For an answer to this question, look no further than about a thousand interchangeable websites, blogs and articles. We chose IncomeNinjas, mainly for the name. It delineates more than a dozen ways to make bank with crypto, not including working for one. Here are the top five.
Buy and hold: This one’s conceptually easy. You buy your cryptocurrency and you hold it, as in you don’t touch it until you retire or something. Difficulty low, time commitment low, earnings potential high (over time) Buy and hold for dividends: Same as right above only with dividend payments. Dividend payers include NEO, Kucoin, BitMax and Komodo. *Difficulty low, time commitment low, earnings potential medium*
Mining: Cryptocurrency mining comes up a lot in media coverage, possibly because it sounds nuts. The process is fundamental to crypto systems, however. Essentially you set your internet-connected computer to help verify crypto transactions on the blockchain ledger, and get paid a bit for each exchange. Over time, the pay can add up. Trouble is, you’re competing not with other kitchen-table PC owners, but with warehouses full of souped-up servers — to the point where most regular Joes don’t have a prayer of making crypto mining worth their while. *Difficulty high, time commitment medium, earnings potential medium to high*
Day trading: This one is for people who want to make a fulltime job of pouring over trading charts looking for inter-day price differentials. Not for beginners. *Difficulty medium, time commitment high, earnings potential medium to high*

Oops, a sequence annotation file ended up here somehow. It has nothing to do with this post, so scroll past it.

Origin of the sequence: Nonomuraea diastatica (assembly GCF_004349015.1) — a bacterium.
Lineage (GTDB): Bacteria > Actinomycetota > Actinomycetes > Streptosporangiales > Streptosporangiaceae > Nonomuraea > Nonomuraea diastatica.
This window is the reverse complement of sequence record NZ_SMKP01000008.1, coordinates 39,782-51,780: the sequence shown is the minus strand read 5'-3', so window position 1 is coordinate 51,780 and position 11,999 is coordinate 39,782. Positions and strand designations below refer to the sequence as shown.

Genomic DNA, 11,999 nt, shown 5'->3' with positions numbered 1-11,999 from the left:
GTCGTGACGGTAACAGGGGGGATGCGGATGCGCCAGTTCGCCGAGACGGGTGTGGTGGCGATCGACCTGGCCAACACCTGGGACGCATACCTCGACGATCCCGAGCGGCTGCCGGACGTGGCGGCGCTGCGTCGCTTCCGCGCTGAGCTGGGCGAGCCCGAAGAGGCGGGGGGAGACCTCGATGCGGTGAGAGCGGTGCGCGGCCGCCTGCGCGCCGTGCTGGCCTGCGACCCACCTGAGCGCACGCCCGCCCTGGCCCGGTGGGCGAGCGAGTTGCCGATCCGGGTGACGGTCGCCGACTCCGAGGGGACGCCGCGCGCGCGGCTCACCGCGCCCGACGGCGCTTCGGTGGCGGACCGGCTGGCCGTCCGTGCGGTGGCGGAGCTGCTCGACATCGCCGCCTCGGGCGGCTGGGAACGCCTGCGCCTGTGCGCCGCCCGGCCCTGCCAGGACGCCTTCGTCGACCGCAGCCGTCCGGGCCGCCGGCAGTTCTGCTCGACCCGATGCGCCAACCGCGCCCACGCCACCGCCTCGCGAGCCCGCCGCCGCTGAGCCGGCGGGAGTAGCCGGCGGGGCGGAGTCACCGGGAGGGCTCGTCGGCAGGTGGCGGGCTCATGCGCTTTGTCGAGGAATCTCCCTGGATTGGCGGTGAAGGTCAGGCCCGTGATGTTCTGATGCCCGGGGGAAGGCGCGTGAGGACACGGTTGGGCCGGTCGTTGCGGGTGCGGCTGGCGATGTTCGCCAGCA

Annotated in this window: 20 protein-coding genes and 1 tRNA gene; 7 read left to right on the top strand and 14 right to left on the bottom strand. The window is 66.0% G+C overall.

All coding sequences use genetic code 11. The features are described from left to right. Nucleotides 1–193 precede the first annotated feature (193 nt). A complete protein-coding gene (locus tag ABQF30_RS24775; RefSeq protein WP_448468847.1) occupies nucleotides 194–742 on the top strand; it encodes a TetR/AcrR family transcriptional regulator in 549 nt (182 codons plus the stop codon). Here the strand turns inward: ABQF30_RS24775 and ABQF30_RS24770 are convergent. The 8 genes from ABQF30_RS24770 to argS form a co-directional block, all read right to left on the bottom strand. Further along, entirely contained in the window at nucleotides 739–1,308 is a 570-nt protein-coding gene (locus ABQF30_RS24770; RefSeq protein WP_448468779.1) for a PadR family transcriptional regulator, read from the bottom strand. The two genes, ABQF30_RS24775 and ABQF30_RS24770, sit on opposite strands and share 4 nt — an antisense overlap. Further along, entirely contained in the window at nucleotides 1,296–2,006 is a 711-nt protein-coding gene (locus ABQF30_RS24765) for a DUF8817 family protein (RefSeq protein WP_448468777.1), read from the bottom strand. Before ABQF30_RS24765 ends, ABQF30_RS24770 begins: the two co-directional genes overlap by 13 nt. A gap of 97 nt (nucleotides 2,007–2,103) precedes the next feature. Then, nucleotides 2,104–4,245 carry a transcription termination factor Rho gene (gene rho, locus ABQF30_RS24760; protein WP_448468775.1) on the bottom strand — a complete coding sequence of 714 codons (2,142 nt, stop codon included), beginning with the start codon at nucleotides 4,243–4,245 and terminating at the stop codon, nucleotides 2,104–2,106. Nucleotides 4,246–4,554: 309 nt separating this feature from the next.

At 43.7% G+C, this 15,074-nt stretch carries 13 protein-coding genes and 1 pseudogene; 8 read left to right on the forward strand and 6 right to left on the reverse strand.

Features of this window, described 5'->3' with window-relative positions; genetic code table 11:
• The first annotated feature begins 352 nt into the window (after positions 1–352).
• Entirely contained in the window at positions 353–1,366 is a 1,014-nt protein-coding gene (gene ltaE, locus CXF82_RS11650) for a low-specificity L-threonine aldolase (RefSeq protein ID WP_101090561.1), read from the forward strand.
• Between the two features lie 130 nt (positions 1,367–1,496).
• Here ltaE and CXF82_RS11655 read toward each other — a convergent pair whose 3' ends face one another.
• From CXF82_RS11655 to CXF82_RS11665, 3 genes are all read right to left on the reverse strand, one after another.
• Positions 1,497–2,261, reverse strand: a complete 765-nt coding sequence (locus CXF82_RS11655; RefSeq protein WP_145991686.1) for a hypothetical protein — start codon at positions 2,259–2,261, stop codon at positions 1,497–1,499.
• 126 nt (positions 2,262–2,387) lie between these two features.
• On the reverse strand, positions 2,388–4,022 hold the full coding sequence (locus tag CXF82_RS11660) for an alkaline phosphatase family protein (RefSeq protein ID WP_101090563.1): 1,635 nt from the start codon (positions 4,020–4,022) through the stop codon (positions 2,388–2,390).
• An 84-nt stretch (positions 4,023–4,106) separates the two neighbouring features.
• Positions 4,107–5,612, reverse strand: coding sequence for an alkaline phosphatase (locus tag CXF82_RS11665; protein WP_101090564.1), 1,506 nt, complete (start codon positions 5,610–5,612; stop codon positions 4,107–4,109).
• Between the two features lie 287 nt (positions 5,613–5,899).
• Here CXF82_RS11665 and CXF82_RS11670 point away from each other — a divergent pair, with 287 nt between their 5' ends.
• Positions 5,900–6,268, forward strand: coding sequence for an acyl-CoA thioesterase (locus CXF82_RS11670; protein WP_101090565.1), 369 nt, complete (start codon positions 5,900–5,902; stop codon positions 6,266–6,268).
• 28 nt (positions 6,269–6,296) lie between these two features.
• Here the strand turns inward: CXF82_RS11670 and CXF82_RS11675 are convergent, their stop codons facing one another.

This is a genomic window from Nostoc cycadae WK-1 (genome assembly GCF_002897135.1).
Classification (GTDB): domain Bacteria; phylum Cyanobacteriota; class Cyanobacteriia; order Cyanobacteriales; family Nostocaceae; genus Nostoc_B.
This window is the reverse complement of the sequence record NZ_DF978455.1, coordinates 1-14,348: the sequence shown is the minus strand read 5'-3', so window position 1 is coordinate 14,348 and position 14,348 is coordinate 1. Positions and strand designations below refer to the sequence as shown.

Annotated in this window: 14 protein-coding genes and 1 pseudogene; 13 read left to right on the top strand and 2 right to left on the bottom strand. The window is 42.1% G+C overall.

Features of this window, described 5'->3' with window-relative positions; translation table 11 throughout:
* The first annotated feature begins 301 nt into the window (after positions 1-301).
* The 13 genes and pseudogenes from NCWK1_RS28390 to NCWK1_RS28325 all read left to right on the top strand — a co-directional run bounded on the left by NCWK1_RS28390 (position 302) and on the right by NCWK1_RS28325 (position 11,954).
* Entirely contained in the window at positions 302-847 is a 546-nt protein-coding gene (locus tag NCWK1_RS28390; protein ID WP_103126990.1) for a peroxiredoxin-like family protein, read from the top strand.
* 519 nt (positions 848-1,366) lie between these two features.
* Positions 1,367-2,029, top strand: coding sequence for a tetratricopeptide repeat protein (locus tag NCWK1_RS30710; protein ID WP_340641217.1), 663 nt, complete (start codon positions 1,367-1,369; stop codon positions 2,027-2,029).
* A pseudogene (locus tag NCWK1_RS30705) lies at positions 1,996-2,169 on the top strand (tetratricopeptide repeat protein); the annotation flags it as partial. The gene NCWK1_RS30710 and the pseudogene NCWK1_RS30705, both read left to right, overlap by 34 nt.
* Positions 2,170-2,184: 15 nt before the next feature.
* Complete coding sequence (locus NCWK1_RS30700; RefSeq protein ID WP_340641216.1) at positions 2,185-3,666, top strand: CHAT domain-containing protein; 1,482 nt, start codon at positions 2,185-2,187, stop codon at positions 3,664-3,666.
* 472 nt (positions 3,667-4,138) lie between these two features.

Microtasks: There’s a burgeoning eco-system of stuff you can do online to make crypto cash. You know, surveys, app testing, things like that. The pay? It’s brutal. Work hard and you could pull in as much as the Bitcoin equivalent of $5.40 an hour. So hey, pace yourself. Difficulty low, time commitment low, earnings potential low
Other angles for earning money on cryptocurrencies include affiliate marketing programs, crypto lending, and crypto tools, trading platforms and hosting blockchain ledgers, AKA “masternodes.”
The January ETF Trends/Bitwise report stressed the attraction of cryptocurrency as a function of its hedging characteristics. But this supposed lack of correlation with other assets (read: stocks) was under question after the February correction.
Further, these currencies are so far unregulated, with no national jurisdiction considering them “electronic money,” which by current definition must be backed by a fiat currency. The SEC has repeatedly warned it sees the crypto space as an excellent haunt for fraudsters, and it has so far chucked back every attempt to register a crypto fund.
And this stink-eyed stance, common in Western economies, is relatively benign compared to the outright hostility of Russia and China. China in fact has plans of its own for a (tightly controlled) cryptocurrency of its own. A spate of Chinese crypto exchanges were shuttered in 2019, driving traders out of business or underground.
Lots of non-totalitarians dislike crypto as well. Citing some of the pie-in-the-sky rhetoric of crypto boosters, these skeptics view the whole rigamarole as an extremely tech-intensive and risky way to demonstrate one’s loathing for things like banks, regulators and authority in general.
Luckily, as an advisor, you don’t even have to be a fan or a hater of cryptocurrency. You just have to understand it, and be able to explain it to clients when they ask about it.
After all, if anything like 72% of advisors actually have clients who have bought into Bitcoin and the like, it’s in everyone’s best interests that you’re attuned to all things crypto — if only to keep their allocations at prudent levels.